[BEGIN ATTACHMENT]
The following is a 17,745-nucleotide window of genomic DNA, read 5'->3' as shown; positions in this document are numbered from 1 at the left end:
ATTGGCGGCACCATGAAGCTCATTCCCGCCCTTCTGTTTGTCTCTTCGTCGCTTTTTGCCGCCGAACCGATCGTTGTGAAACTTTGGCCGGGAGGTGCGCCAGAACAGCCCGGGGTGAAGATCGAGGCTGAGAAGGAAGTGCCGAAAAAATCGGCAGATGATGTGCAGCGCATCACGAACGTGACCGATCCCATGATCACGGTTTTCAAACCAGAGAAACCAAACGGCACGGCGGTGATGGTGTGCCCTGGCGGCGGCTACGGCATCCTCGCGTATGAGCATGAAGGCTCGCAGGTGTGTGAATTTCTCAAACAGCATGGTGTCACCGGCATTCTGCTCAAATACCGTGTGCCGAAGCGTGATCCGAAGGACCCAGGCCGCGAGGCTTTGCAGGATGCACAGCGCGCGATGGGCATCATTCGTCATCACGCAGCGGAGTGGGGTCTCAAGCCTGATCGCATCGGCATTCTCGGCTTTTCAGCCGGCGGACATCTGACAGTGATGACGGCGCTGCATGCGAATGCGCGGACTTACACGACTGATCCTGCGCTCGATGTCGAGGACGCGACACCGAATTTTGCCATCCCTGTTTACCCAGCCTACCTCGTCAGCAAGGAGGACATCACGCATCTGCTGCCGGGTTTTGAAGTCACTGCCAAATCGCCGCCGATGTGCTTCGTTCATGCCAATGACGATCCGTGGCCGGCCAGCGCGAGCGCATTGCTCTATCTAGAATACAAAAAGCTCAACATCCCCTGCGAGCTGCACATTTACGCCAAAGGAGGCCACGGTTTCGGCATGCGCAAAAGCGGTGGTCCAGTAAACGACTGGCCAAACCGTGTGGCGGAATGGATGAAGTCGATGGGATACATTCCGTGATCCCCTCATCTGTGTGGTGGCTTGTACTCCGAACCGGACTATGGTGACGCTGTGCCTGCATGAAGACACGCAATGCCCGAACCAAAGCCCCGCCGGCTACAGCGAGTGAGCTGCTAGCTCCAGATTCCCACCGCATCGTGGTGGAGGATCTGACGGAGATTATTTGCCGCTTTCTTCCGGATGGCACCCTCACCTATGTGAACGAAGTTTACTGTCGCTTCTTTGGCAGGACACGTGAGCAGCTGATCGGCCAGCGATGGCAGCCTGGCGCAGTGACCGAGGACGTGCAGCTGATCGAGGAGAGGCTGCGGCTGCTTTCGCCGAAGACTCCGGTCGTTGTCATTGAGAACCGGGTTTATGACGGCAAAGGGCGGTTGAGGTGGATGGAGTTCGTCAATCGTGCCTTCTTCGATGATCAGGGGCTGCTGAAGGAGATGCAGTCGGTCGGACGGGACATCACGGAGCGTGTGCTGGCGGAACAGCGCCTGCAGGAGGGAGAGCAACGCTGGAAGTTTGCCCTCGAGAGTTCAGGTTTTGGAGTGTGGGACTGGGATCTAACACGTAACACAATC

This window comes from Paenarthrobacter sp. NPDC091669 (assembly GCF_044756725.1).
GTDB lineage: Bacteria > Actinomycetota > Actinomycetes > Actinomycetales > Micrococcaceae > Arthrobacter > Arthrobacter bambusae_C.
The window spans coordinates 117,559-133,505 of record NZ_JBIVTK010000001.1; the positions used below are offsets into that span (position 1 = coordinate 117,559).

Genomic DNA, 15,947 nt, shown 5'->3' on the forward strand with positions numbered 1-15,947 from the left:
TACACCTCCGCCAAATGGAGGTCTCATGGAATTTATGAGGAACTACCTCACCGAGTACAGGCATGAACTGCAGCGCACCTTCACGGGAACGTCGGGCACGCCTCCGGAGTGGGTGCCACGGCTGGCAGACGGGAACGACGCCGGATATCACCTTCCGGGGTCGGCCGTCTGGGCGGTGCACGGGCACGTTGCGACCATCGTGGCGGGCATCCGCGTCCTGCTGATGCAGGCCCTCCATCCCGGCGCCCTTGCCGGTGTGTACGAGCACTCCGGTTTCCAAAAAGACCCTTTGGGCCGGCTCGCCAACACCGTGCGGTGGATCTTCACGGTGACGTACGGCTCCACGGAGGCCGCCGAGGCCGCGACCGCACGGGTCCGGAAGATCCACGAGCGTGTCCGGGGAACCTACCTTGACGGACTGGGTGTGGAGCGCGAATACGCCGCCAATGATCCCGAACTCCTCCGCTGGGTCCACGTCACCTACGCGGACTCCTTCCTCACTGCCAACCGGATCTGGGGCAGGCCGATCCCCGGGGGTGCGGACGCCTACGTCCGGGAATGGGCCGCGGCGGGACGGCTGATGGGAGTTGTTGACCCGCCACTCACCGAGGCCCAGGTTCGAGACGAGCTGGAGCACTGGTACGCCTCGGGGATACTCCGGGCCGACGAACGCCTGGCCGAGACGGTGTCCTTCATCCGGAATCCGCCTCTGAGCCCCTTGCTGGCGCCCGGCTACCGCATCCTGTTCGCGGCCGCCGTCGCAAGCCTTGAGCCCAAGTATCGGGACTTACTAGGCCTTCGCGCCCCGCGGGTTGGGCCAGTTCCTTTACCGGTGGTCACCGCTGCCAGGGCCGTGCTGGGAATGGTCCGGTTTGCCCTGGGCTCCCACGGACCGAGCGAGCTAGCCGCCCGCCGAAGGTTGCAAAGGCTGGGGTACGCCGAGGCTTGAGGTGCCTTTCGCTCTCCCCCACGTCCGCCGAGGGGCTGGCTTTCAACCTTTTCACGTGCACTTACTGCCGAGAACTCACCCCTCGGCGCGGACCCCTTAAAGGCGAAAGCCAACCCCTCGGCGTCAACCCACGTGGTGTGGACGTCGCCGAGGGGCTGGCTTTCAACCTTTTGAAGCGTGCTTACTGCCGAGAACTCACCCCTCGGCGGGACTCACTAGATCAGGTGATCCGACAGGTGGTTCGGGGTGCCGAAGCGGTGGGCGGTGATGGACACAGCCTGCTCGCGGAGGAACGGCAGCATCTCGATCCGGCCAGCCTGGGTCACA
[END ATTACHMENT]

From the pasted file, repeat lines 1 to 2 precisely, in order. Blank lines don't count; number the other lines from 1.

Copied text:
The following is a 17,745-nucleotide window of genomic DNA, read 5'->3' as shown; positions in this document are numbered from 1 at the left end:
ATTGGCGGCACCATGAAGCTCATTCCCGCCCTTCTGTTTGTCTCTTCGTCGCTTTTTGCCGCCGAACCGATCGTTGTGAAACTTTGGCCGGGAGGTGCGCCAGAACAGCCCGGGGTGAAGATCGAGGCTGAGAAGGAAGTGCCGAAAAAATCGGCAGATGATGTGCAGCGCATCACGAACGTGACCGATCCCATGATCACGGTTTTCAAACCAGAGAAACCAAACGGCACGGCGGTGATGGTGTGCCCTGGCGGCGGCTACGGCATCCTCGCGTATGAGCATGAAGGCTCGCAGGTGTGTGAATTTCTCAAACAGCATGGTGTCACCGGCATTCTGCTCAAATACCGTGTGCCGAAGCGTGATCCGAAGGACCCAGGCCGCGAGGCTTTGCAGGATGCACAGCGCGCGATGGGCATCATTCGTCATCACGCAGCGGAGTGGGGTCTCAAGCCTGATCGCATCGGCATTCTCGGCTTTTCAGCCGGCGGACATCTGACAGTGATGACGGCGCTGCATGCGAATGCGCGGACTTACACGACTGATCCTGCGCTCGATGTCGAGGACGCGACACCGAATTTTGCCATCCCTGTTTACCCAGCCTACCTCGTCAGCAAGGAGGACATCACGCATCTGCTGCCGGGTTTTGAAGTCACTGCCAAATCGCCGCCGATGTGCTTCGTTCATGCCAATGACGATCCGTGGCCGGCCAGCGCGAGCGCATTGCTCTATCTAGAATACAAAAAGCTCAACATCCCCTGCGAGCTGCACATTTACGCCAAAGGAGGCCACGGTTTCGGCATGCGCAAAAGCGGTGGTCCAGTAAACGACTGGCCAAACCGTGTGGCGGAATGGATGAAGTCGATGGGATACATTCCGTGATCCCCTCATCTGTGTGGTGGCTTGTACTCCGAACCGGACTATGGTGACGCTGTGCCTGCATGAAGACACGCAATGCCCGAACCAAAGCCCCGCCGGCTACAGCGAGTGAGCTGCTAGCTCCAGATTCCCACCGCATCGTGGTGGAGGATCTGACGGAGATTATTTGCCGCTTTCTTCCGGATGGCACCCTCACCTATGTGAACGAAGTTTACTGTCGCTTCTTTGGCAGGACACGTGAGCAGCTGATCGGCCAGCGATGGCAGCCTGGCGCAGTGACCGAGGACGTGCAGCTGATCGAGGAGAGGCTGCGGCTGCTTTCGCCGAAGACTCCGGTCGTTGTCATTGAGAACCGGGTTTATGACGGCAAAGGGCGGTTGAGGTGGATGGAGTTCGTCAATCGTGCCTTCTTCGATGATCAGGGGCTGCTGAAGGAGATGCAGTCGGTCGGACGGGACATCACGGAGCGTGTGCTGGCGGAACAGCGCCTGCAGGAGGGAGAGCAACGCTGGAAGTTTGCCCTCGAGAGTTCAGGTTTTGGAGTGTGGGACTGGGATCTAACACGTAACACAATC